As of January 2022, there are 9 Certified IDA International Dark Sky Sanctuaries in the U.S.

Today, our National Parks are home to some of the most spectacular night skies in the U.S. In fact, over 30 parks have been certified as International Dark Sky Parks.

You can join the celebration and learn more about exploring night in parks, protecting dark skies from light pollution, and what we do to manage this extraordinary resource of darkness. For more info, check out go.nps.gov/IDSW.

But as you see below, there’s also quite a few State Parks and dark sky campgrounds that partake in this amazing midnight viewing of stars and constellations:

NIGHT SKY STARGAZING PRO TIP ✰  Planning to go stargazing at one of our dark sky National Parks? Before you go, make sure you get the right pass to get you into the parks! Which National Park Pass Should I Get?

Attend a Star Party!

Who doesn’t love a good party? But star parties aren’t all about loud music and imbibing. Star Parties are cool venues put on by professionals and knowledgeable volunteers who share their passion of astronomy. They want to show why looking up at the constellations and stars is such an incredible high!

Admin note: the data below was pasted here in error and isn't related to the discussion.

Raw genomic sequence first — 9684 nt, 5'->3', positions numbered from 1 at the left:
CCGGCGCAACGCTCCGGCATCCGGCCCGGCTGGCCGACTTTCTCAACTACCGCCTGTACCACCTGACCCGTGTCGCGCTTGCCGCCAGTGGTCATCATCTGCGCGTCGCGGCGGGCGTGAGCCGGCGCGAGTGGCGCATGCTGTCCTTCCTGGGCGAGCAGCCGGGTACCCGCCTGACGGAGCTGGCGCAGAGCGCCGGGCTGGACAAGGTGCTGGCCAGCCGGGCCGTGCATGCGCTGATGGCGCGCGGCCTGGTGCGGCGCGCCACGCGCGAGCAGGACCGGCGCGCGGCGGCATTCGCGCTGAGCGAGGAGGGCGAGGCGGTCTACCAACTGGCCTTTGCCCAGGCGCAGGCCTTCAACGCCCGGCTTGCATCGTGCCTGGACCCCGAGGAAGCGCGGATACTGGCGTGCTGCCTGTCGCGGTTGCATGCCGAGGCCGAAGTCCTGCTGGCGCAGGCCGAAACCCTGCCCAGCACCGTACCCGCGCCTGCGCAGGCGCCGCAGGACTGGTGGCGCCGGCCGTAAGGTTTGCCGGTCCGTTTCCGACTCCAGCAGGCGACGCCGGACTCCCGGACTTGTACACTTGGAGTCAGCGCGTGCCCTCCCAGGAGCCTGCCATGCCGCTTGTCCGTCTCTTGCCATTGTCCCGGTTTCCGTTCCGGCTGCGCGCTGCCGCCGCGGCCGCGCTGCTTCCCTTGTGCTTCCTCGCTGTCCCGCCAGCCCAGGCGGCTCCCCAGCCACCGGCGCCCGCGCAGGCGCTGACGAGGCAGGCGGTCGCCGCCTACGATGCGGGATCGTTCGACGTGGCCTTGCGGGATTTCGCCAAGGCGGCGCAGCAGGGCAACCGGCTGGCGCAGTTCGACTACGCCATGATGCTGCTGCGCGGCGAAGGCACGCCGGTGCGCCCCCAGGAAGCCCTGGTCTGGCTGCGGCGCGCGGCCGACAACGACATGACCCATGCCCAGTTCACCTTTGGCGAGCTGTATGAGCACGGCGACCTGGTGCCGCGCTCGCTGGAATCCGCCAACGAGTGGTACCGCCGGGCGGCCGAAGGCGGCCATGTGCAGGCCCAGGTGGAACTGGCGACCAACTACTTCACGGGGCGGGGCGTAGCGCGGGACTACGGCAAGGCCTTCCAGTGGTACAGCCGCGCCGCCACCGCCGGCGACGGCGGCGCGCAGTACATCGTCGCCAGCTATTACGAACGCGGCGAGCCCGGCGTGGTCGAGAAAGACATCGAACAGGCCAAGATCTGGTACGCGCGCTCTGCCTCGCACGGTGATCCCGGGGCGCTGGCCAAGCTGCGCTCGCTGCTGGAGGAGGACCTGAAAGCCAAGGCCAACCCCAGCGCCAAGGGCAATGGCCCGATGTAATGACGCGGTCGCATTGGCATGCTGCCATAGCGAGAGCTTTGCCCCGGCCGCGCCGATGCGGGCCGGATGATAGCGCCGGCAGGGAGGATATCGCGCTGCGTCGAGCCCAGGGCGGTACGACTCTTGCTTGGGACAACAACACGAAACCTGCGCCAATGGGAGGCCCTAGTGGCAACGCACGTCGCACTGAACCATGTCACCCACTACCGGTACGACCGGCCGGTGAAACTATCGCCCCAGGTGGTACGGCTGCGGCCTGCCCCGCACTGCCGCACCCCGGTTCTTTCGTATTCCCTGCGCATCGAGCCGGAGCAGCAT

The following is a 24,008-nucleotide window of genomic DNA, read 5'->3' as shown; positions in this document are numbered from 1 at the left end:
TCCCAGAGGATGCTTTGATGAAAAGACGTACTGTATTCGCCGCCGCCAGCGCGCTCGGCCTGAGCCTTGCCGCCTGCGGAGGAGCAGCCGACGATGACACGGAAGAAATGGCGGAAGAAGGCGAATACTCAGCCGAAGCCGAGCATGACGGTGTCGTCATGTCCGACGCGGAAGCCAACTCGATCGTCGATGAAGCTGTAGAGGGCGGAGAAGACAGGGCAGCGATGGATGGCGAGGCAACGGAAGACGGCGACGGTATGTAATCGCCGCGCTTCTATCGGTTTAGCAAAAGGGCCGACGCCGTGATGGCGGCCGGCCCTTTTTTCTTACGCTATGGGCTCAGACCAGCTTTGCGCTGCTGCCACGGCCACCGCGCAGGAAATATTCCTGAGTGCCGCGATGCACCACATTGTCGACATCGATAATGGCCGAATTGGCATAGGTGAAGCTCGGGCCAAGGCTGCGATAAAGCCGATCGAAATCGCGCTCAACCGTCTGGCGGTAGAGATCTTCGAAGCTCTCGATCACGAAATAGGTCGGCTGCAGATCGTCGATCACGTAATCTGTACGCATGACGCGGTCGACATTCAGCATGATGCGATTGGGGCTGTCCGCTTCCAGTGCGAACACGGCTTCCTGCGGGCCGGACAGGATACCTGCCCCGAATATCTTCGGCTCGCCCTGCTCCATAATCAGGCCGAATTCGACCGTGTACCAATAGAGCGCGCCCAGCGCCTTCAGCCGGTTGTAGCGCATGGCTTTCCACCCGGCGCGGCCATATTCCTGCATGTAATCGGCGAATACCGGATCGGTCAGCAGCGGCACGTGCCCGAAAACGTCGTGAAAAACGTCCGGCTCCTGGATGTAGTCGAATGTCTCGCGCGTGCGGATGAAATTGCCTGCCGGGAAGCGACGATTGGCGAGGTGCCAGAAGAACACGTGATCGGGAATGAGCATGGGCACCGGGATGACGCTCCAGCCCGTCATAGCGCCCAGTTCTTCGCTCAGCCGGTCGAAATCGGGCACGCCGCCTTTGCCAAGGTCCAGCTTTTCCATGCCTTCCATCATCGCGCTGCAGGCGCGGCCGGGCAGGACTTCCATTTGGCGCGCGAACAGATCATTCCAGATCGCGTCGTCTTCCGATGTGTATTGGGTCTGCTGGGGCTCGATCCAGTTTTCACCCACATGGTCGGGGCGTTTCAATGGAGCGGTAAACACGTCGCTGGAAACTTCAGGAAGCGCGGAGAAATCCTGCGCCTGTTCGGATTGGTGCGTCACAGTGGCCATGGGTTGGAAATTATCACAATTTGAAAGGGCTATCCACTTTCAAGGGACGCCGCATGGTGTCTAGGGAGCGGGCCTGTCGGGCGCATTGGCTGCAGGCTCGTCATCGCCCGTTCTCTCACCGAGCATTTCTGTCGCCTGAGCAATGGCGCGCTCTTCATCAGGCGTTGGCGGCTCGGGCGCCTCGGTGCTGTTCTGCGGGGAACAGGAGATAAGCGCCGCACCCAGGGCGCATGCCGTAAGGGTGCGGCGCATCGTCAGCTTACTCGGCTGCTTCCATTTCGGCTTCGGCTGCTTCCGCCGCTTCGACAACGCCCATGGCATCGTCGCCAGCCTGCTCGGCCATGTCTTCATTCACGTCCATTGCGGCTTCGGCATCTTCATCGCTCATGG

We encourage you to try to find a star party near you. In fact, we’ve even attended a few star parties ourselves and fell in love with this concept of learning; day and night! While we visited Capitol Reef National Park, I got to look through a high powered telescope to see solar flares sparking off of the sun!

Many star parties are often held at or near a National Park; many of which boast dark skies. Anyone can help support your National Parks, Monuments, and Historic Sites by attending talks, star parties, and other astronomy-related events.

Also, April is Global Astronomy Month. So, check out the many star parties in your area!

There is nothing more awe-inspiring than to look up into the night sky filled with stars and constellations. It makes us feel connected to each other and to the greater universe. It also makes you seriously wonder “is anybody out there?”.

We also encourage you to talk to amateur astronomers and take a look through their telescopes. And, search for local astronomy groups and clubs in the area of where you’ll go dark sky camping.

One word of caution though. Learning about the celestial bodies is may make you want to purchase a telescope to see and learn more about outer space!

NIGHT SKY STARGAZING PRO TIP  Want to know more about making the most of your National Park visit? Read our 32 Tips for an Amazing National Park Experience.

Must Have Stargazing Apps

You can download a free mobile app to help you locate stars in your night sky.

There are two good mobile apps to help you locate where the best stargazing dark skies are.

Light Pollution Map allows you to easily locate dark sky locations where the sky will not be affected by light pollution, allowing the best observance, star gazing, and photography of the night sky. (Screenshot below)

Screenshot of Dunbar Technology’s Light Pollution Map app
Screenshot of Dunbar Technology’s Light Pollution Map app.